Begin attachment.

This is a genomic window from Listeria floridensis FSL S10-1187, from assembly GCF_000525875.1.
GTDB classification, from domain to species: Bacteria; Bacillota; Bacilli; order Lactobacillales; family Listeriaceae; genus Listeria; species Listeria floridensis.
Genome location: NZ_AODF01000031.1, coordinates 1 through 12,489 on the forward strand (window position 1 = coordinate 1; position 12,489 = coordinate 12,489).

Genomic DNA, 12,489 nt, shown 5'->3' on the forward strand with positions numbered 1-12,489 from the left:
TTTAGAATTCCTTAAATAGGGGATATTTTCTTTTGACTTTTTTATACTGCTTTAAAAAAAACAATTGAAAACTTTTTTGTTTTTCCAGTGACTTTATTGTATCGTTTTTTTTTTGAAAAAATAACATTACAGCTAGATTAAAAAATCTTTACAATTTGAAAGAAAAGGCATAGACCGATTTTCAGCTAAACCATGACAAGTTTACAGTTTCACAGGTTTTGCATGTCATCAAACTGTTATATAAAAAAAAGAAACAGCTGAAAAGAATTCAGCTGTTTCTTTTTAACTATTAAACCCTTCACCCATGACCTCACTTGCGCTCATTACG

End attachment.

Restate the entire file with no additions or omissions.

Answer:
This is a genomic window from Listeria floridensis FSL S10-1187, from assembly GCF_000525875.1.
GTDB classification, from domain to species: Bacteria; Bacillota; Bacilli; order Lactobacillales; family Listeriaceae; genus Listeria; species Listeria floridensis.
Genome location: NZ_AODF01000031.1, coordinates 1 through 12,489 on the forward strand (window position 1 = coordinate 1; position 12,489 = coordinate 12,489).

Genomic DNA, 12,489 nt, shown 5'->3' on the forward strand with positions numbered 1-12,489 from the left:
TTTAGAATTCCTTAAATAGGGGATATTTTCTTTTGACTTTTTTATACTGCTTTAAAAAAAACAATTGAAAACTTTTTTGTTTTTCCAGTGACTTTATTGTATCGTTTTTTTTTTGAAAAAATAACATTACAGCTAGATTAAAAAATCTTTACAATTTGAAAGAAAAGGCATAGACCGATTTTCAGCTAAACCATGACAAGTTTACAGTTTCACAGGTTTTGCATGTCATCAAACTGTTATATAAAAAAAAGAAACAGCTGAAAAGAATTCAGCTGTTTCTTTTTAACTATTAAACCCTTCACCCATGACCTCACTTGCGCTCATTACG